Mr Baker said that a few weeks ago there was an incident where there was no water in Amsterdam. How stable was the water supply in the area? Was the water demand model accurate in predicting water? What was going to happen between now and the finalisation of the project?
Ms Khawula said that there were problems, but the presentation was not showing them. In Inkomati, people were consuming dirty water. Was the IUCMA hiding things from the Committee?
The Chairperson said that there had been a sharp increase in revenue. What was intriguing was the investment revenue. These were areas of keen interest. There was also a sharp increase in cash in the bank. Were there any correlations between the investment and the operating surplus?
Ms H Kekana (ANC) commented that when it had talked of 100%, it had said that there were no problems at all.
Ms Nyakane said that one of the challenges was the issue of AMD. The Department had spoken to this. The ICUMA was facing a serious situation. It was at a 60% level, from 100%. Irrigation was at 40%. Farmers irrigated in turns. With regard to water services, IUCMA was working with municipalities. Some were facing issues, but IUCMA was primarily a water reserve agency, and not a water service entity.
With regard to delegation, it had received delegation, which had to be reworked. With regard to catchment, the IUCMA had moved into a new part of the area. It had finalised a project in the Usuthu water scheme area. This touched on why the budget had increased so much. IUCMA was taking care of the Usuthu part of the catchment area.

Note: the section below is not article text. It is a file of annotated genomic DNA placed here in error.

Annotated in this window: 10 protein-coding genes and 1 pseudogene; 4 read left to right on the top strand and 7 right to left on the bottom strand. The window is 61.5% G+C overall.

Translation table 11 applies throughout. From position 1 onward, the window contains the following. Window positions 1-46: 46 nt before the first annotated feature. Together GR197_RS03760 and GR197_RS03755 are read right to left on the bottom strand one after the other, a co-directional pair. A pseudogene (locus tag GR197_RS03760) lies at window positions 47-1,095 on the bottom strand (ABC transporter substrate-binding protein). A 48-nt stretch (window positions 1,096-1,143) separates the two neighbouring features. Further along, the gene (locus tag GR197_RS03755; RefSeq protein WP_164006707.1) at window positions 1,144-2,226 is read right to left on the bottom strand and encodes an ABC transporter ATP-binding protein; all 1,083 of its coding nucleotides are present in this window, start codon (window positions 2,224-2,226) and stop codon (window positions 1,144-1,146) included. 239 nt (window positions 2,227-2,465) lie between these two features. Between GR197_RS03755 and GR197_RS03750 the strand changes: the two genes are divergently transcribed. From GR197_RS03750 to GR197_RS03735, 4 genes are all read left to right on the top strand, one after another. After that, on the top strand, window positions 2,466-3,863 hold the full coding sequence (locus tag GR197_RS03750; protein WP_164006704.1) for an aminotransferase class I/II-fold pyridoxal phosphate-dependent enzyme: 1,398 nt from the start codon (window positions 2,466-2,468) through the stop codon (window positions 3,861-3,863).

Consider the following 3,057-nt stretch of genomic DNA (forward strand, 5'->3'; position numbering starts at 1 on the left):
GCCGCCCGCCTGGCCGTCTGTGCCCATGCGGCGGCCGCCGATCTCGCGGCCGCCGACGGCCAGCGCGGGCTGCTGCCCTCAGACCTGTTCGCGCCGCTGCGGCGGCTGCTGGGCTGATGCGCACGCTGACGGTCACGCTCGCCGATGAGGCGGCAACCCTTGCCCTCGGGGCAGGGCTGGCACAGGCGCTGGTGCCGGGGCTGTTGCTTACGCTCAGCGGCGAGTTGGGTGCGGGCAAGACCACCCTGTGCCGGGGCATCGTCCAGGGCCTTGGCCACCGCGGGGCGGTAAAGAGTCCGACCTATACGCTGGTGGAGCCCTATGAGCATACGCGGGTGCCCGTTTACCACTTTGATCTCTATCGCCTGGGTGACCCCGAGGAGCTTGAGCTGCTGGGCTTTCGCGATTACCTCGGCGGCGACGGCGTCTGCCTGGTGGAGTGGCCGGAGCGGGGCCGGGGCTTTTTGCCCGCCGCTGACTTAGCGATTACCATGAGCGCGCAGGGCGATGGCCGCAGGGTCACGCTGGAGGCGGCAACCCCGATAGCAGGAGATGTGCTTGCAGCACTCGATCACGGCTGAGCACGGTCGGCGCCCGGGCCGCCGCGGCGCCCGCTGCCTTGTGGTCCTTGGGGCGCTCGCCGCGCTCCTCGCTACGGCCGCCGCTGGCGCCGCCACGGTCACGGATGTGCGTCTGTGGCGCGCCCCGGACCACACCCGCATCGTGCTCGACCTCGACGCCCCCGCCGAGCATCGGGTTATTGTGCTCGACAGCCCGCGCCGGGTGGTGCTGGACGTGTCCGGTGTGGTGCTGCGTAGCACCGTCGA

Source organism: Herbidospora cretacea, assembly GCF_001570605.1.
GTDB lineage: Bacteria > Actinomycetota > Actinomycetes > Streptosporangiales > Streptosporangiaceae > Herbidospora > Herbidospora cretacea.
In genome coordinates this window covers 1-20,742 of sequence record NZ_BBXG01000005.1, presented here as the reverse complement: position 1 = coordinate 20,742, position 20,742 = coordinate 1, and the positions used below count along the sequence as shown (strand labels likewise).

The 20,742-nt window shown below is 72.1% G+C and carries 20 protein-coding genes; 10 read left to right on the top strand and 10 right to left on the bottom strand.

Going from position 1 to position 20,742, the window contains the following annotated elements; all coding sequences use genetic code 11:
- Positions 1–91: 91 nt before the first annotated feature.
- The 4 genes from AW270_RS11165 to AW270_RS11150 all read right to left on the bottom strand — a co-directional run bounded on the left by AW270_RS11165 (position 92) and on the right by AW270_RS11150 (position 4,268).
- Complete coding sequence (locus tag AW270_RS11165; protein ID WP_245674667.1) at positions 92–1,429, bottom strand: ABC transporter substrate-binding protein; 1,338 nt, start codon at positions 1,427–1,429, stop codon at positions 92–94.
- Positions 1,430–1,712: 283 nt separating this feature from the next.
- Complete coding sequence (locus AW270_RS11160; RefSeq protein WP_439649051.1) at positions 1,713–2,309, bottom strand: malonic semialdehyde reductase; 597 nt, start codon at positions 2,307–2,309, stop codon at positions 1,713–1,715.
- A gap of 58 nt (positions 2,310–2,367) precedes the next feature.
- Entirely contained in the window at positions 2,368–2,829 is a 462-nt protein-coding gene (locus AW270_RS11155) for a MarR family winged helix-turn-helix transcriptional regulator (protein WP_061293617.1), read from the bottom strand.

Furthermore, staff had been beefed up, and some of the projects too. With regard to increases, there were some timing issues with regards to transfers. The IUCMA had R30 million in reserves, and interest rates were more favourable.
Breede-Gouritz Catchment Management Agency (BGCMA): Annual report
Mr Bongani Mnisi, Deputy Chairperson: BGCMA, said that ever since the Agency had been operational it had received clean audits.
Mr Phakamani Buthelezi, Chief Executive Officer: BGCMA, said the main focus was on the quality of water. BGCMA wanted to make sure that the water which it management was of quality. The mandate was very clear. The founding legislation was the Water Management Act. There were eight strategic objectives which the BGCMA aimed to achieve. An increase in human capacity was needed. Regular advice was being provided to key municipalities. There was a direct relationship between water resources and water service.
With regards to the budget, BGCMA were dependent on grant from the state. This was slashed from last year but it did not have material impact. With regards to annual performance information, there was a need to development a water catchment plan. A product provider was present. It needed to make sure that there was water for the environment. 80% of water licences were made. 11% registrations were finalized, 65 audits were completed, 113 samples were taken, 2 quality reports were completed and 4 projects were completed in Breede-River.